Nathan N. Alder, Associate Professor; Ph.D.: Biochemical and biophysical approaches to studying the structure, function, and biogenesis of membrane proteins; fluorescence-based investigation of membrane protein complexes and protein trafficking in mitochondria; membrane bioenergetics; organelle biogenesis. Alder Lab
Andrei T. Alexandrescu, Professor; Ph.D.: High-resolution solution NMR investigations of protein structure, folding, dynamics, and association; conserved physical properties of OB-fold proteins; amyloids; phage/virus and pathogen proteins. Alexandrescu Lab
David R. Benson, Professor; Ph.D.: Microbial genomics, physiology, biochemistry, and molecular genetics; symbiotic nitrogen fixation; food microbiology; biosecurity.
Kenneth Campellone, Associate Professor; Ph.D.: My research goals are to determine (1) how the actin and microtubule cytoskeletons control the organization, shape, and movement of membranes in mammalian cells and (2) how cytoskeleton-driven membrane remodeling is altered during the pathogenesis of inherited and infectious diseases. A combination of genetic, biochemical, and cellular approaches are used to study these processes. Campellone Lab
Thomas T. Chen, Emeritus Professor; Ph.D.: Structure, evolution, regulation, and molecular actions of growth hormone and insulin-like growth factor genes; regulation of foreign genes in transgenic fish; development of model transgenic fish.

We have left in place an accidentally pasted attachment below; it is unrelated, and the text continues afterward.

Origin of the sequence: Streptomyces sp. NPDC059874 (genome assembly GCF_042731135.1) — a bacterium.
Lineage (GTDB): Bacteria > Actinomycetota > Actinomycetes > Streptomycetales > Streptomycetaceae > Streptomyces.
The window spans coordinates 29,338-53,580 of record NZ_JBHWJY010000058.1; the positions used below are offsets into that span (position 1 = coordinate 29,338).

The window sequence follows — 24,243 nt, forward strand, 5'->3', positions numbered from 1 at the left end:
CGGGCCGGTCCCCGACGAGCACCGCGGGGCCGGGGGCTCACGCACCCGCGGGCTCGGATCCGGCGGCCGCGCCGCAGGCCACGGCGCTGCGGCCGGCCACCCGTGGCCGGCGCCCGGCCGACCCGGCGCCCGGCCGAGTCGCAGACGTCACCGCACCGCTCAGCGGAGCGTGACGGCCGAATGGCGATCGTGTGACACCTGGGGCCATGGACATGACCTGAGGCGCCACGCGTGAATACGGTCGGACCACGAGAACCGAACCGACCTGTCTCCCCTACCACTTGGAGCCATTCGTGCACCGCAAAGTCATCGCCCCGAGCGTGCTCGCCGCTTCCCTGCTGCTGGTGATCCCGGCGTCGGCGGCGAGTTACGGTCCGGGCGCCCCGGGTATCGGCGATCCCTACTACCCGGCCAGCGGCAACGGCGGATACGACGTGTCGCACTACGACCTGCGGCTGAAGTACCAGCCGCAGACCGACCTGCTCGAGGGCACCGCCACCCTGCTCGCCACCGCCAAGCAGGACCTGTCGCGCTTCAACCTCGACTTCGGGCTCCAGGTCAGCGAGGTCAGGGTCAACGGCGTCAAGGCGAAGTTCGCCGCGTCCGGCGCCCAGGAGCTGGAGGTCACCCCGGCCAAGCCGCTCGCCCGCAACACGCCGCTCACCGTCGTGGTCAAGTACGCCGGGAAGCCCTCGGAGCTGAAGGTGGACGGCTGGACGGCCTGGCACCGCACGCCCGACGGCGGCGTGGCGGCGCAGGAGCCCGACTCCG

James Cole, Professor; Ph.D.: We use biochemical, biophysical and structural methods to define the key macromolecular interactions that regulate important biological processes. Our major focus is the innate immunity pathway for defense against viral infection. Cole Lab
Leighton Core, Assistant Professor; Ph.D.: The goal of our lab is to determine how changes in RNA transcription and processing drive changes or maintenance of cellular states during development or disease progression. Towards this goal, we primarily apply genomic techniques and bioinformatics to uncover the full transcriptional ‘signatures’ of various cell types as well as the fundamental mechanisms of transcription that underly them. Core Lab